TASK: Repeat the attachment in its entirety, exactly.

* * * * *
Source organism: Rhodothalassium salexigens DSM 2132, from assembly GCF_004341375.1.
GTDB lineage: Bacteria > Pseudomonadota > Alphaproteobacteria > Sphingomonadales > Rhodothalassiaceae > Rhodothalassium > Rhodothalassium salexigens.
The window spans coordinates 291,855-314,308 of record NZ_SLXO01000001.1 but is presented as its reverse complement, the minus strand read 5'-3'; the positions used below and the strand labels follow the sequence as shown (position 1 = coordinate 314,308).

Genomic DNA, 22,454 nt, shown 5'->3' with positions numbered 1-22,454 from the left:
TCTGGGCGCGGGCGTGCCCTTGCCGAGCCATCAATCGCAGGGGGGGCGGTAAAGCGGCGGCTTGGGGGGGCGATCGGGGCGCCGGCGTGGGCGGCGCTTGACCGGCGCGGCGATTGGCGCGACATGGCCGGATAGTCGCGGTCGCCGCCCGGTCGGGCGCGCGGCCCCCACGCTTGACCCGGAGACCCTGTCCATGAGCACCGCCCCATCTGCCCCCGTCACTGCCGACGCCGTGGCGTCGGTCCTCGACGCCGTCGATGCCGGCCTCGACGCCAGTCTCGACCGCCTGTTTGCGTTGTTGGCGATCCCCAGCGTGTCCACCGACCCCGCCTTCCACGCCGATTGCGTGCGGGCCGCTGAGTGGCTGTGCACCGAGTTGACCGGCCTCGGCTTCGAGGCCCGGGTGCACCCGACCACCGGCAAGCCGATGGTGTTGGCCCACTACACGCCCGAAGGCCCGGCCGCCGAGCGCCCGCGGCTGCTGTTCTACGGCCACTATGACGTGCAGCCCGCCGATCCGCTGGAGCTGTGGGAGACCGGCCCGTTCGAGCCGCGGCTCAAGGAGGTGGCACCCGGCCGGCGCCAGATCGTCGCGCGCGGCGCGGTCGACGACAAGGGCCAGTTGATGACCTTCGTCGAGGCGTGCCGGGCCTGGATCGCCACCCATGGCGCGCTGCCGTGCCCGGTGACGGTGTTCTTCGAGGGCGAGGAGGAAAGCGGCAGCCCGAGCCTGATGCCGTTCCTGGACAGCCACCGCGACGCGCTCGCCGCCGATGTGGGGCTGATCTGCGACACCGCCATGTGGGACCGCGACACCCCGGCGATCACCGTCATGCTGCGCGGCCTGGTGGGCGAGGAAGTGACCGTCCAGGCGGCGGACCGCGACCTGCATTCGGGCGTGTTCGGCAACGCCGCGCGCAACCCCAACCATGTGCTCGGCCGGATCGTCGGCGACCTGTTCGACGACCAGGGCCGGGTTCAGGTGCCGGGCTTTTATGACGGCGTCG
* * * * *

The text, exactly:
Source organism: Rhodothalassium salexigens DSM 2132, from assembly GCF_004341375.1.
GTDB lineage: Bacteria > Pseudomonadota > Alphaproteobacteria > Sphingomonadales > Rhodothalassiaceae > Rhodothalassium > Rhodothalassium salexigens.
The window spans coordinates 291,855-314,308 of record NZ_SLXO01000001.1 but is presented as its reverse complement, the minus strand read 5'-3'; the positions used below and the strand labels follow the sequence as shown (position 1 = coordinate 314,308).

Genomic DNA, 22,454 nt, shown 5'->3' with positions numbered 1-22,454 from the left:
TCTGGGCGCGGGCGTGCCCTTGCCGAGCCATCAATCGCAGGGGGGGCGGTAAAGCGGCGGCTTGGGGGGGCGATCGGGGCGCCGGCGTGGGCGGCGCTTGACCGGCGCGGCGATTGGCGCGACATGGCCGGATAGTCGCGGTCGCCGCCCGGTCGGGCGCGCGGCCCCCACGCTTGACCCGGAGACCCTGTCCATGAGCACCGCCCCATCTGCCCCCGTCACTGCCGACGCCGTGGCGTCGGTCCTCGACGCCGTCGATGCCGGCCTCGACGCCAGTCTCGACCGCCTGTTTGCGTTGTTGGCGATCCCCAGCGTGTCCACCGACCCCGCCTTCCACGCCGATTGCGTGCGGGCCGCTGAGTGGCTGTGCACCGAGTTGACCGGCCTCGGCTTCGAGGCCCGGGTGCACCCGACCACCGGCAAGCCGATGGTGTTGGCCCACTACACGCCCGAAGGCCCGGCCGCCGAGCGCCCGCGGCTGCTGTTCTACGGCCACTATGACGTGCAGCCCGCCGATCCGCTGGAGCTGTGGGAGACCGGCCCGTTCGAGCCGCGGCTCAAGGAGGTGGCACCCGGCCGGCGCCAGATCGTCGCGCGCGGCGCGGTCGACGACAAGGGCCAGTTGATGACCTTCGTCGAGGCGTGCCGGGCCTGGATCGCCACCCATGGCGCGCTGCCGTGCCCGGTGACGGTGTTCTTCGAGGGCGAGGAGGAAAGCGGCAGCCCGAGCCTGATGCCGTTCCTGGACAGCCACCGCGACGCGCTCGCCGCCGATGTGGGGCTGATCTGCGACACCGCCATGTGGGACCGCGACACCCCGGCGATCACCGTCATGCTGCGCGGCCTGGTGGGCGAGGAAGTGACCGTCCAGGCGGCGGACCGCGACCTGCATTCGGGCGTGTTCGGCAACGCCGCGCGCAACCCCAACCATGTGCTCGGCCGGATCGTCGGCGACCTGTTCGACGACCAGGGCCGGGTTCAGGTGCCGGGCTTTTATGACGGCGTCG